Congress Votes to Enforce Ban on Torture

Response to Senate’s vote on interrogation policy legislation from Elisa Massimino, Human Rights First’s Washington Director.

Washington – We welcome the Senate vote today to restore dignity and the rule of law to prisoner treatment and interrogation policy by requiring adherence to the Army Field Manual by all U.S. interrogators. This legislation will ensure that the United States no longer employs interrogation methods it would condemn if used by our enemies against captured Americans. Its enactment will send a clear message to the people of the United States and the rest of the world that the United States is serious about honoring its commitments to uphold the Geneva Conventions and all prohibitions on torture and other inhuman treatment.

This bill, which the House passed in December, will now go to President Bush’s desk. We urge him to sign it. Doing so will strengthen our intelligence gathering efforts, make our nation and our troops safer, and begin to repair the damage to America’s honor and moral authority in the world.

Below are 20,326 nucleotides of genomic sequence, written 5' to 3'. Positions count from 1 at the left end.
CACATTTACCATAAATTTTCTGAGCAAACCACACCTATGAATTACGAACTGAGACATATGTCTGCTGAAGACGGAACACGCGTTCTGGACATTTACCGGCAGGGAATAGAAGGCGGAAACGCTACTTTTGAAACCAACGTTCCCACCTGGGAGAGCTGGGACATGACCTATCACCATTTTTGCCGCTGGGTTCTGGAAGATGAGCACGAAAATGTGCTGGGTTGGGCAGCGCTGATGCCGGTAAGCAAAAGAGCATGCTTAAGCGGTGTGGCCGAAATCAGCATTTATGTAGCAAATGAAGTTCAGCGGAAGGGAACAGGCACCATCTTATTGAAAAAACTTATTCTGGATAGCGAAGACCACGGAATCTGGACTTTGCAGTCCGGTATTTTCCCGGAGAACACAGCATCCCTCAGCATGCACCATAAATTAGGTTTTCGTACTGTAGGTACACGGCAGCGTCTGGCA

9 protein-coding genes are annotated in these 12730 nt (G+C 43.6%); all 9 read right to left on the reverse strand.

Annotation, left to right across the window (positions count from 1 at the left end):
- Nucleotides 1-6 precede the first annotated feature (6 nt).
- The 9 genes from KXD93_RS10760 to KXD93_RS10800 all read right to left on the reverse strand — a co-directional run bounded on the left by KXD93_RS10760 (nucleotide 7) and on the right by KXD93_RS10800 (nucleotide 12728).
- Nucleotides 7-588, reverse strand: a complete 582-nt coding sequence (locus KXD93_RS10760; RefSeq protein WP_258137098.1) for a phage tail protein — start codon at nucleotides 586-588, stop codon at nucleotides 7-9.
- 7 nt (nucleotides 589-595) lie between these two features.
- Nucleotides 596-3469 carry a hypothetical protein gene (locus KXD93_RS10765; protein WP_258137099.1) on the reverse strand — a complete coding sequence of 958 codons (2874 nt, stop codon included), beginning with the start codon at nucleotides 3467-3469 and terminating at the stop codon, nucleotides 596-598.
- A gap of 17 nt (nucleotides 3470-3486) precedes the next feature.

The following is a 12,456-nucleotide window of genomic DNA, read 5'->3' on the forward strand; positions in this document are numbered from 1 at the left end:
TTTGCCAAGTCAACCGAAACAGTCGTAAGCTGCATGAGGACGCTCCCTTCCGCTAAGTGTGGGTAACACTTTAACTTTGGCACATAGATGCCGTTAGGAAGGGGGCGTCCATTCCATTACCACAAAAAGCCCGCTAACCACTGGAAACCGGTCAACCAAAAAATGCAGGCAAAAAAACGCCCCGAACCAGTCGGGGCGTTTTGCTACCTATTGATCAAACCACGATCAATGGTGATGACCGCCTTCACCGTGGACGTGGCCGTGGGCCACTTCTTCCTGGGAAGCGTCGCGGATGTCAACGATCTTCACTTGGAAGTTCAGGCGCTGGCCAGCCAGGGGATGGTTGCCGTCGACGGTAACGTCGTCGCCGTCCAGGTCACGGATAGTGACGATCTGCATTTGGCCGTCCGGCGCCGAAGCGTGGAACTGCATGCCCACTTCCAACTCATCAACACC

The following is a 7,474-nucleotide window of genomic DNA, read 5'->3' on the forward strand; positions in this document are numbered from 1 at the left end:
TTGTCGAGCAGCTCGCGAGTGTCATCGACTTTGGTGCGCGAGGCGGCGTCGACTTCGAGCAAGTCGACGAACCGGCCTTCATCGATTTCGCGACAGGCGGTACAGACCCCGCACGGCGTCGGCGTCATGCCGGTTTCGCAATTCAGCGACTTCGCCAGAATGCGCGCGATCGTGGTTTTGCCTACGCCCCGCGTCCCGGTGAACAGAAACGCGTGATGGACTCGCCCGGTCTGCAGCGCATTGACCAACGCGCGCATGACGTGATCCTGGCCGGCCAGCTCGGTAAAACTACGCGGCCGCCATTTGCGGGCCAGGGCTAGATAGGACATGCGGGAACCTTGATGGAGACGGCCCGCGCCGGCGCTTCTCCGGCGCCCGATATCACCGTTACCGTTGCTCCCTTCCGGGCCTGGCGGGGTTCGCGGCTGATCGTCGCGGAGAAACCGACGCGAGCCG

We recognize that the President has threatened to veto the intelligence bill because of this important provision. Regardless of his decision, today’s vote is momentous. Both Houses of Congress and the five remaining presidential candidates have now expressly declared that they reject the policies of torture and other official cruelty that have stained our national reputation, endangered our troops, and hindered efforts to bring the perpetrators of terrorist crimes to justice. We have good reason to believe that the next administration will abandon this misguided legacy of abuse and work with Congress to uphold American values and the rule of law.

Click here to read a letter to the leadership of the Senate Select Committee on Intelligence from forty-three retired military leaders in support of the legislation.

 

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Published on February 13, 2008

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